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The Reviewer's Corner - Look at Me Being All Literary
Background note: I'm a member of a structured review group, which puts me in the position of seeing a lot of self-published books. Group policy prevents us from posting reviews when books receive a rating of less than 3-stars (using the Amazon system). Since only about half the books coming my way receive a “3”, I think it useful to point out some trends I’ve noticed. Your mileage may vary—but at least there might be some notes here worthy of your attention.
In honor of the recent Holm-Rousey match that ended with the scrappy and intelligent challenger putting the "invincible" champion flat on her back, this post will feature boxing analogies. Specifically, the idea of one, solid, direct phrase having so much more impact than a multitude of featherweight taps of what is often considered "literary" language.
In case there's confusion about what I consider to be "literary" language I have permission to offer some examples from a young writer who was surprised to discover that I considered her prose to be "self-consciously literary".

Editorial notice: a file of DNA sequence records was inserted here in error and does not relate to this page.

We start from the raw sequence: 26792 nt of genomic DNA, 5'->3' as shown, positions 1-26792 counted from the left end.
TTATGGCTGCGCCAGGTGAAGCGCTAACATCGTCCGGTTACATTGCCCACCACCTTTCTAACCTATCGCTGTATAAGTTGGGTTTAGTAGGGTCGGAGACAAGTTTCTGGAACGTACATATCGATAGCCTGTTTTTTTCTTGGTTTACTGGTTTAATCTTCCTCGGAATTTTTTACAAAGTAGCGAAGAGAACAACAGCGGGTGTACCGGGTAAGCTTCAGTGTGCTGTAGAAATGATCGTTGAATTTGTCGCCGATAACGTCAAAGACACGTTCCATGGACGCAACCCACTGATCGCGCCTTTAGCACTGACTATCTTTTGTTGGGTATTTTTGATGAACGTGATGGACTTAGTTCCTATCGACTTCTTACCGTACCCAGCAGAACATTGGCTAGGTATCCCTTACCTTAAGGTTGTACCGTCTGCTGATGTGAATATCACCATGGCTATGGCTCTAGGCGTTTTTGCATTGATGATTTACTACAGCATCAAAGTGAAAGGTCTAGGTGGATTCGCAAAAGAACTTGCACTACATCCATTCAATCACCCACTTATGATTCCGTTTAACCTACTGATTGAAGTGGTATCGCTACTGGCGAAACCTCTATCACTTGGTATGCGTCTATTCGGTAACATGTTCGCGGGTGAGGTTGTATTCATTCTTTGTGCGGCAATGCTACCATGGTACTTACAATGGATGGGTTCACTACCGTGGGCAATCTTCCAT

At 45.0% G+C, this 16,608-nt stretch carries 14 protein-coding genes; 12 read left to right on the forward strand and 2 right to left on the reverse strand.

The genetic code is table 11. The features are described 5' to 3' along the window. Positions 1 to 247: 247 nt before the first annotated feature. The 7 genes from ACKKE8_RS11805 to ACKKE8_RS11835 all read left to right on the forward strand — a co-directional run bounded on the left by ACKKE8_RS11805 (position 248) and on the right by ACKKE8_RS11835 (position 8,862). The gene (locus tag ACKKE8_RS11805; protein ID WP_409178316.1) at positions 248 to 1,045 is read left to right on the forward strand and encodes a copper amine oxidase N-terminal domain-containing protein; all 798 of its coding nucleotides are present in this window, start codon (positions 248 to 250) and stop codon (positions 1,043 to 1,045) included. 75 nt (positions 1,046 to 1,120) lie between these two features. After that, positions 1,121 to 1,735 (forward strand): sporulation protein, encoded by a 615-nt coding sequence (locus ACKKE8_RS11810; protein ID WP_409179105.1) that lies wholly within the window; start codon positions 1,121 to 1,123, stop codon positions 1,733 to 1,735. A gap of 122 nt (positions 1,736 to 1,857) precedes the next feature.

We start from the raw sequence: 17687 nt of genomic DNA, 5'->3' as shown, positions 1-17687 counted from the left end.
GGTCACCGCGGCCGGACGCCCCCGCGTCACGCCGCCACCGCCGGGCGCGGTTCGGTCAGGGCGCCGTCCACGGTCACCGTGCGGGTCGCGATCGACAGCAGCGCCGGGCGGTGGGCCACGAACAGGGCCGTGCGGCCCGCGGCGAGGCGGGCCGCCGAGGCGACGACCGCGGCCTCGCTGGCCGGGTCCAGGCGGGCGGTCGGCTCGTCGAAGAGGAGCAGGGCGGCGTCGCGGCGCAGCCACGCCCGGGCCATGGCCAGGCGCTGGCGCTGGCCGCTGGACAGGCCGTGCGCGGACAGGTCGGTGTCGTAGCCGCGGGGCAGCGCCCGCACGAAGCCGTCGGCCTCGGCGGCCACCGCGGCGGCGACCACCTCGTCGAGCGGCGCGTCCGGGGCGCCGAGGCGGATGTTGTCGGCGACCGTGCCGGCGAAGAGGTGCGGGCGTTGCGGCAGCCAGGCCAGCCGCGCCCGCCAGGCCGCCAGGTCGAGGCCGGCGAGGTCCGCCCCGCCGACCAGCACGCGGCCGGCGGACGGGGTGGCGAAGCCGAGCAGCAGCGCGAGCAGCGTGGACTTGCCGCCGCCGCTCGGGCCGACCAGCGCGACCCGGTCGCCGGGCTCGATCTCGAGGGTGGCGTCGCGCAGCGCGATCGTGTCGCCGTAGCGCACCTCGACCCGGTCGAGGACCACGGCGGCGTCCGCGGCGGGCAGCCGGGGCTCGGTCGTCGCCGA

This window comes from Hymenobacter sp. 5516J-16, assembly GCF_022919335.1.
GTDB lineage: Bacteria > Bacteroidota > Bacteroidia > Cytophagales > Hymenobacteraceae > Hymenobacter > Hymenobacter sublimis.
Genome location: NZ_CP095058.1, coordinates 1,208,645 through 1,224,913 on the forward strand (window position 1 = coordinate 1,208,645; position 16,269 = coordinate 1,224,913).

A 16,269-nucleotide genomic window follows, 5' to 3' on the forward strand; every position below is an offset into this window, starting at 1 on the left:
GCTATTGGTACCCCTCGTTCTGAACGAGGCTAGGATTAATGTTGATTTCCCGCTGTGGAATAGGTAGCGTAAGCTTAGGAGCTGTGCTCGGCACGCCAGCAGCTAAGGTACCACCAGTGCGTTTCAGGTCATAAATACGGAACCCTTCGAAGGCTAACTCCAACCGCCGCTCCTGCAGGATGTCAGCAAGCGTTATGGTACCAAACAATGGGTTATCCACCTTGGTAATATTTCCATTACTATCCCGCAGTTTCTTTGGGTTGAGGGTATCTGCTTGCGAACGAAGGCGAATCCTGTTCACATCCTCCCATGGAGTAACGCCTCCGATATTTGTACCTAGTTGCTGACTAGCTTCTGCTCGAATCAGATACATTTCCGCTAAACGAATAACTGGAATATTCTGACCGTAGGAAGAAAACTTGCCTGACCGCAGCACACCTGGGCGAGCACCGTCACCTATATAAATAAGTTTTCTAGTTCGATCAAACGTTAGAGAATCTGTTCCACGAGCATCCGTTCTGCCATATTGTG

For example: "The two
octillion ton body burned the sky in a blaze of snowy fire...."
This is the sun coming up - which, of course, happens every day. Note how much the "literary" mandate seems to demand. We get to use the word "octillion" (how many opportunities are you going to have to pull that out, after all?). And there's also the confusing suggestion that there's something hot and radiant about snow.
Another example: And
so he mumbled his understanding, not entirely listening to the dump of emotions
that was unambiguously his fault, according to his sister.
After reading this sentence several times, I only wish I understood what it says. The ultimate misfortune of "literary" language is that it's marvelously ineffective: just tap-tap-tapping. Punches that not only do not land, but make a reader skeptical and impatient when it seems that you can't even accurately summarize a simple exchange of emotion.